Learn from this text and thousands like it on LingQ.

  • A vast library of audio lessons, all with matching text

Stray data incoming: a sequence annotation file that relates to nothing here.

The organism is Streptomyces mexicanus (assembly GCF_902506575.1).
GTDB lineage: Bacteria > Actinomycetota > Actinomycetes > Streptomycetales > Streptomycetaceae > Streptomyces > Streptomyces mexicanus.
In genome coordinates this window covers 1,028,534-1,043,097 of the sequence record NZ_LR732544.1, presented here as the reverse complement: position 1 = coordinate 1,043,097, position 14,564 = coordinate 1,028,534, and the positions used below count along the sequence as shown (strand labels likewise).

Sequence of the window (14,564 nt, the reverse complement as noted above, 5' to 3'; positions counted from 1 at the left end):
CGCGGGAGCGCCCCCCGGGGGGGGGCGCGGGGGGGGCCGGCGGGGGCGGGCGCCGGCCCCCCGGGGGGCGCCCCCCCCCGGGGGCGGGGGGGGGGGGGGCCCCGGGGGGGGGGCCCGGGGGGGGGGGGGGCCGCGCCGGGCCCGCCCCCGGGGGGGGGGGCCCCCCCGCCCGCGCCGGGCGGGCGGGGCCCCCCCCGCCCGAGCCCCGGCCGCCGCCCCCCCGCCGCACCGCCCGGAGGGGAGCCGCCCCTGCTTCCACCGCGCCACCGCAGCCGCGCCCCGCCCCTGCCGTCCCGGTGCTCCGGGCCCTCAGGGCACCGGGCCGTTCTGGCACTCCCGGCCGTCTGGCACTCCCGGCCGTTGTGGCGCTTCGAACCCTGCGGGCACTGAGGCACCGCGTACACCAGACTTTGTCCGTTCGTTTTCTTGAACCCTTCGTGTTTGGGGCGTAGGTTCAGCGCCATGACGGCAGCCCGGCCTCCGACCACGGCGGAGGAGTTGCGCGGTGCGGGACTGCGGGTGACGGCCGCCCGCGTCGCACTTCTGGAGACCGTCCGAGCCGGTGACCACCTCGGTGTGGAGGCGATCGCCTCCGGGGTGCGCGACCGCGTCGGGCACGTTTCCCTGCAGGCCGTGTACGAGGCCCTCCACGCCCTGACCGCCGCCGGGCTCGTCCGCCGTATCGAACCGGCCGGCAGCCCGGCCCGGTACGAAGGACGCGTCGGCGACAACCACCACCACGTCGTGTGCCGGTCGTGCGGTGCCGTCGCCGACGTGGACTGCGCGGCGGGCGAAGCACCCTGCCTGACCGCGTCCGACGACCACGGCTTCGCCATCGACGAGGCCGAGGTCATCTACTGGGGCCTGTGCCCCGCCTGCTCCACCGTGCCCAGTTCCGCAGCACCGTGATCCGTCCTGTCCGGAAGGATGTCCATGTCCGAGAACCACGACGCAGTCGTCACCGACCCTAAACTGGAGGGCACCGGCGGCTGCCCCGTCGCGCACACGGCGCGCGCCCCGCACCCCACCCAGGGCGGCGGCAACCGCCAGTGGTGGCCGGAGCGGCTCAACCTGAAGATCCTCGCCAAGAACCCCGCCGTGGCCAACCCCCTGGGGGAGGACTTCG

• Revolutionary learning tools
  • A global, interactive learning community.

Language learning online @ LingQ